Let it go, the desktop paradigm is dead. Stop worrying about how things used to be and learn to experience Windows Phone for what it is. A beautiful breath of fresh-air, a new way of thinking about mobile interaction. Hopefully Microsoft doesn’t screw it up. If their marketing is any indication, I am worried about the future. If they leave the Windows Phone team alone, and allow them to keep doing what they are doing, things will be great.
Posted: January 21st, 2012 | Author: irv | Filed under: AT&T, Companies, Facebook, Google, Management, Microsoft, Twitter | Tags: anti-trust, doj, facebook, Google, ibm, Media, Microsoft, social, twitter | No Comments »
When Google added world plus social, at first I didn’t think there was much of a problem. I understood that since Twitter and Facebook limit the ways in which Google interacted with them, it wasn’t really possible for Google to offer truly social search. This cabal between Facebook and Twitter is quite obviously hugely damaging to Google’s future interests as a company. So I also supported the need for Google Plus.
However, as I have been thinking about it, most companies in the past have gotten into trouble, become anti-competitive, or foes of the free market under the banner of simply looking out for their business interests in responding to a threat. Inside most potential monopolies, the issue that crops up after smashing a formidable challenge is when to stop.
Google is promoting G+ as the bulk of its social search, G+ is completely unavoidable as you are using the search engine. This puts Facebook and Twitter at something of a disadvantage. They also promote YouTube in a similar in-your-face manner, putting Vimeo and other web video companies at a disadvantage.
It isn’t hard to imagine a world in which startups don’t even look at web video because YouTube is un-assailable. Similarly one could imagine, though it is more of a stretch, that eventually Facebook and Twitter would whither and die at the hands of Google Plus since there is really only one search engine, and the entire world uses it. That world would be ridiculously anti-competitive, and no one, including Google really wants to see that.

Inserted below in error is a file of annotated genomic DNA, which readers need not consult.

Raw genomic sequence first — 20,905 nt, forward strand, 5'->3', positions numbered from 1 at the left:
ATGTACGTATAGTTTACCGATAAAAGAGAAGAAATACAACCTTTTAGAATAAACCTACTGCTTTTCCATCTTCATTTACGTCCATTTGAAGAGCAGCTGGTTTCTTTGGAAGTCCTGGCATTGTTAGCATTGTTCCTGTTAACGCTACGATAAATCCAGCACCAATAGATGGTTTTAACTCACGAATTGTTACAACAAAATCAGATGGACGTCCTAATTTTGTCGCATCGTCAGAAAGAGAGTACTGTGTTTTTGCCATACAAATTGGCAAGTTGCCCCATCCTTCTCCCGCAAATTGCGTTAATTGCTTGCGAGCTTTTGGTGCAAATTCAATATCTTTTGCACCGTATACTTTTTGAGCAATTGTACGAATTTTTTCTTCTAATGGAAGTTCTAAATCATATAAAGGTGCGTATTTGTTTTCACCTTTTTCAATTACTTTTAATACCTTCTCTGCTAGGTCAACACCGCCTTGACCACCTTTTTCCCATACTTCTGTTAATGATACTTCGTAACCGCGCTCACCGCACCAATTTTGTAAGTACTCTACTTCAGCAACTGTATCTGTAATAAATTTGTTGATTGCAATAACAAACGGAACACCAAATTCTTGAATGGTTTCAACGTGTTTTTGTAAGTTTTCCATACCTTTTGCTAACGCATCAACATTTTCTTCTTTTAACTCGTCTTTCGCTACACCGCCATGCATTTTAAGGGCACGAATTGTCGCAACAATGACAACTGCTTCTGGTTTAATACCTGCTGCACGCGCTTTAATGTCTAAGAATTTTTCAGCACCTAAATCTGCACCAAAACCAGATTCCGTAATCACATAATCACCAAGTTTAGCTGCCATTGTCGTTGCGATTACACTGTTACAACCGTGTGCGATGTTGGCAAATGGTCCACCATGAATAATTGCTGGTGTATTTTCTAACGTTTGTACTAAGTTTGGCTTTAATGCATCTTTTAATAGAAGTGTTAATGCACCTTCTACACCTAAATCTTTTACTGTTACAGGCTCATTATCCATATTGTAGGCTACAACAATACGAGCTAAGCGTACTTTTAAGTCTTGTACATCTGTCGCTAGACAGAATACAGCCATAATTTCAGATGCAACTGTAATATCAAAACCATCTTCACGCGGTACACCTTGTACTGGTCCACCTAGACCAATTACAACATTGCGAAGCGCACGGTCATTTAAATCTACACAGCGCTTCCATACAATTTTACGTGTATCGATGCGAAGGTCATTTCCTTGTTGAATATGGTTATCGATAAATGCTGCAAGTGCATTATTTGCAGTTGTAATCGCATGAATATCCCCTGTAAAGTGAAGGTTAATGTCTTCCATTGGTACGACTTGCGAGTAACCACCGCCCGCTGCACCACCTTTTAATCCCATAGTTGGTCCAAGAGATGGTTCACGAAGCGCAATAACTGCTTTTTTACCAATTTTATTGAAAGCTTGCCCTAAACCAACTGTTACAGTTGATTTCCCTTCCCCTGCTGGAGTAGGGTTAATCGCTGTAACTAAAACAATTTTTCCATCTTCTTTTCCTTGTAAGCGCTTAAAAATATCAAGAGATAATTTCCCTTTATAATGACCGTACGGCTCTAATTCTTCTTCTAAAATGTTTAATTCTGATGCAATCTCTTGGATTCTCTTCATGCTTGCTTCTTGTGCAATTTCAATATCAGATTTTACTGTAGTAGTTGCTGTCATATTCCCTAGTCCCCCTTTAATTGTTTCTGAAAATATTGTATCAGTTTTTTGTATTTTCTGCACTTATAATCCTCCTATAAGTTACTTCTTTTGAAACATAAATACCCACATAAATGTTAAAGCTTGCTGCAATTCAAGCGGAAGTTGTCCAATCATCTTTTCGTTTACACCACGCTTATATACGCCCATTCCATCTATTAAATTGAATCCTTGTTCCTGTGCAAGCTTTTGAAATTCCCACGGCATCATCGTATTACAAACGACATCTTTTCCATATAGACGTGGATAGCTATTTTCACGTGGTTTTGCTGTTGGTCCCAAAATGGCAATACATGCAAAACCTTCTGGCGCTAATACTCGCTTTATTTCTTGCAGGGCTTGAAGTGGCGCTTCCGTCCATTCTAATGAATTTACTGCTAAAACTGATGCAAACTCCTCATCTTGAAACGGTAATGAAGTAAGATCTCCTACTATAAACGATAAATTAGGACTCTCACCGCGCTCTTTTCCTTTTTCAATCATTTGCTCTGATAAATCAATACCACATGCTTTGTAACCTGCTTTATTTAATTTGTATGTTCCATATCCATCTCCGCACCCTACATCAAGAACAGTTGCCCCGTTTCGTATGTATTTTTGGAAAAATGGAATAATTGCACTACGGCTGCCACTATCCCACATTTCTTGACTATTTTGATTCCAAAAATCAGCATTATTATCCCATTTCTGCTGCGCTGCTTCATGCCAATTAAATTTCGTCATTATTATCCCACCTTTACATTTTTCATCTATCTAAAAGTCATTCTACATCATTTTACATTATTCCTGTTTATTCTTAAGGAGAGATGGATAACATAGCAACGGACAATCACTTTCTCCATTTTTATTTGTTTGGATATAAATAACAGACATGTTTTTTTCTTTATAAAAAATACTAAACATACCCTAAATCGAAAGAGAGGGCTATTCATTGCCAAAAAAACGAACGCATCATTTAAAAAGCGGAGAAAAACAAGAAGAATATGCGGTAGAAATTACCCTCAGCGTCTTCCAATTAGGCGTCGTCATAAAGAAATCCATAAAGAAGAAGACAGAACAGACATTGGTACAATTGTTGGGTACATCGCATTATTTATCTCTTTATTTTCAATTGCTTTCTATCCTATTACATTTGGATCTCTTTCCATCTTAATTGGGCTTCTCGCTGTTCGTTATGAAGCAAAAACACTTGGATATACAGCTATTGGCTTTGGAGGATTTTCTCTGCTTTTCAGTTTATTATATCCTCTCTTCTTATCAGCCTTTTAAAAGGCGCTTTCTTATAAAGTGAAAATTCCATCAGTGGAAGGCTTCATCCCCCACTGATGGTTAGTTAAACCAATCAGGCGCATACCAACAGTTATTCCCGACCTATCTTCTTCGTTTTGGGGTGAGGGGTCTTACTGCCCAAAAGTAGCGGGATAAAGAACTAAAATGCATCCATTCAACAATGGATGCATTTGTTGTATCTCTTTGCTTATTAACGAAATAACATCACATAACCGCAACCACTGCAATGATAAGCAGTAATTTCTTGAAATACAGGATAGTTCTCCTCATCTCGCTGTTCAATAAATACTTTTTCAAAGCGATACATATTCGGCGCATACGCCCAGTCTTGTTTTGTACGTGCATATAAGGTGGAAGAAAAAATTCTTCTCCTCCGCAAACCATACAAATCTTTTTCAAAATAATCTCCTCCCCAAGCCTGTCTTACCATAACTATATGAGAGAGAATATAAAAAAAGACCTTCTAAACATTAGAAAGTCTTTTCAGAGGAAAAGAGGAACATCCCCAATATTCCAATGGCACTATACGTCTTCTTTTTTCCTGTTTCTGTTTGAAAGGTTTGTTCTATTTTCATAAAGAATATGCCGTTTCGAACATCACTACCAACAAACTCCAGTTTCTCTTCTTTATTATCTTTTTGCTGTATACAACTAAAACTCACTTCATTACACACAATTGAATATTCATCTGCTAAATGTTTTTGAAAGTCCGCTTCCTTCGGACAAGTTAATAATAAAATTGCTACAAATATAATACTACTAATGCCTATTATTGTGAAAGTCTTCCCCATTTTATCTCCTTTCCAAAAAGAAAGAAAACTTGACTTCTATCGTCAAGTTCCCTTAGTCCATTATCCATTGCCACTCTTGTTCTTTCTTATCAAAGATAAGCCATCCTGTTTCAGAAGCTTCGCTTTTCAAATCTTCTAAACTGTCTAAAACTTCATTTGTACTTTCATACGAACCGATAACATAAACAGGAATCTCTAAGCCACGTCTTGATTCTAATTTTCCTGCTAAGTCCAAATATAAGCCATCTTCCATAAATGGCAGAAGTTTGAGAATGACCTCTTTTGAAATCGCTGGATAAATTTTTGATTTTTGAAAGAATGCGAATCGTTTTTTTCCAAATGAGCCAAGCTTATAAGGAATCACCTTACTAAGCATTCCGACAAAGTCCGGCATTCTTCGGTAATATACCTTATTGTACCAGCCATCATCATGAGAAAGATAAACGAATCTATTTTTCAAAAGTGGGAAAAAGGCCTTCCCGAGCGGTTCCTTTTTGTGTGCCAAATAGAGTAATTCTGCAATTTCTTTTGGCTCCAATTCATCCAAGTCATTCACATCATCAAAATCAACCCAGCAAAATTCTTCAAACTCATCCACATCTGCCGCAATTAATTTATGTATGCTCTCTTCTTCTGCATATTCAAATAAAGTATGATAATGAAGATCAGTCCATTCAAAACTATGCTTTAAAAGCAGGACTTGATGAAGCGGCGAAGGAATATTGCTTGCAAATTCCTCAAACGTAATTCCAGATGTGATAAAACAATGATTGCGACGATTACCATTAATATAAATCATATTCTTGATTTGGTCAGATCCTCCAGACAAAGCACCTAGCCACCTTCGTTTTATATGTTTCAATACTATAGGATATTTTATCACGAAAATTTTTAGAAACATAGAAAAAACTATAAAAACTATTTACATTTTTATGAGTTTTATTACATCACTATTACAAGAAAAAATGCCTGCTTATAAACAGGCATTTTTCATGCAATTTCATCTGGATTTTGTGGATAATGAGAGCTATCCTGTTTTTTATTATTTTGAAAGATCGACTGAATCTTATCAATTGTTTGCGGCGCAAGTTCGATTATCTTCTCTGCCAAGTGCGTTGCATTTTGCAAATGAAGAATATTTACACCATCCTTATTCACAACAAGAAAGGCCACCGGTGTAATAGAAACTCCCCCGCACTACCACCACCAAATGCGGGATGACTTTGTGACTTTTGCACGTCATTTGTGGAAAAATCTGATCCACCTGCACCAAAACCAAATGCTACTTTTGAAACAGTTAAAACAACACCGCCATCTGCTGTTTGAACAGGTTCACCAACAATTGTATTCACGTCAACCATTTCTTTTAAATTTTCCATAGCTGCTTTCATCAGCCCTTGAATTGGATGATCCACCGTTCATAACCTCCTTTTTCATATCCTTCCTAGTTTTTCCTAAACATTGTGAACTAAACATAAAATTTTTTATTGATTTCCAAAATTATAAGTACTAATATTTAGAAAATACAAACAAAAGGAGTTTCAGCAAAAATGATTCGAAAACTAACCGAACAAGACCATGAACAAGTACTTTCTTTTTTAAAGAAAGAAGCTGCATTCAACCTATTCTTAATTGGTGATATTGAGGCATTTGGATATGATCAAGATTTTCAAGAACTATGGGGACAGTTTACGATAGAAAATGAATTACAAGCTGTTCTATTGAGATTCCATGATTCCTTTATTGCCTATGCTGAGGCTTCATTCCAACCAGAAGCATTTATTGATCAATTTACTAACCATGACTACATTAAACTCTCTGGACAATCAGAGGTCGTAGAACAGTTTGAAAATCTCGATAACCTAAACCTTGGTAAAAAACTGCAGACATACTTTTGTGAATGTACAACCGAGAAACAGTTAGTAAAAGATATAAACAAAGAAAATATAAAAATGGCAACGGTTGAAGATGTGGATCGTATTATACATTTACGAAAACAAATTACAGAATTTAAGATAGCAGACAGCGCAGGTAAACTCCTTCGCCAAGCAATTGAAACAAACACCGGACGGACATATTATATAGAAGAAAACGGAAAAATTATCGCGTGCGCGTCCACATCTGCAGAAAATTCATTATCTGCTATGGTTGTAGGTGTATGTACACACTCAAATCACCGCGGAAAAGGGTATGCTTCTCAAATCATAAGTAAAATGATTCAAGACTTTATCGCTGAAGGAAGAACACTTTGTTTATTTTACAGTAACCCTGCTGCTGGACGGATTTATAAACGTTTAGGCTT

I believe that if Google had had its just desserts, Facebook and twitter would have given it unfettered access to their data, and Google Plus would have been unnecessary. But since they didn’t G+ is more than beneficial for Google’s survival, it is essential. The same thing could be said about YouTube and Google Music in the face of iTunes.
One could argue as well that Google hasn’t been very effective of late at controlling what is going on within the company. Clearly there is a massive amount of resource contention, and a general challenge in keeping everyone on the same page, and playing for the same team. In addition, there is the kind of limited thinking that prevents the company from disrupting its own business units. Microsoft had(has) this problem, so did IBM, and so did AT&T.
AT&T, however operated like a well oiled machine, they had no problem crushing all competition and effectively responding to all challengers. Google is just as innovative as AT&T used to be, they will similarly get through their management issues, in fact I think they are very near this point. Google getting through their effectiveness issues however, is exactly what bothers me; Once they become as effective as AT&T used to be, isn’t that where the government steps in?
So what I propose instead is that Google break itself into separate businesses voluntarily. One of the main rules of business today is never to let a competitor, or government, disrupt you. It is better, and more profitable to disrupt yourself. I would suggest to Google, for this reason, that now is a good time to do it.
I would imagine that Google would become 5 corporations, split along the lines of social, media, search, mobile, and advertising. This would see Google Plus, Reader, Gmail, Google Talk and Google Docs become the Google Social business. Google docs may initially seem like a strange product to call social, but the purpose of Google Docs is to collaborate on work. That is pretty social as far as I’m concerned, in fact, it is probably the most social that people are in general.
The media business would consist of YouTube, Google Music, Google TV, and the nascent Google Games. The search business is self explanatory. Mobile would be Android, but also Motorola with the new purchase. And Google advertising would be their display, print, and television advertising business. Each company could retain a small portion of ownership of the other company that it was dependent upon. For example, Google media might maintain a 5% to 10% stake in Google social such that they can be sure that their requests are heard and honored. All of the business would have a small share of the advertising business, but the total should not add up to more than 40% so that the advertising business could remain autonomous.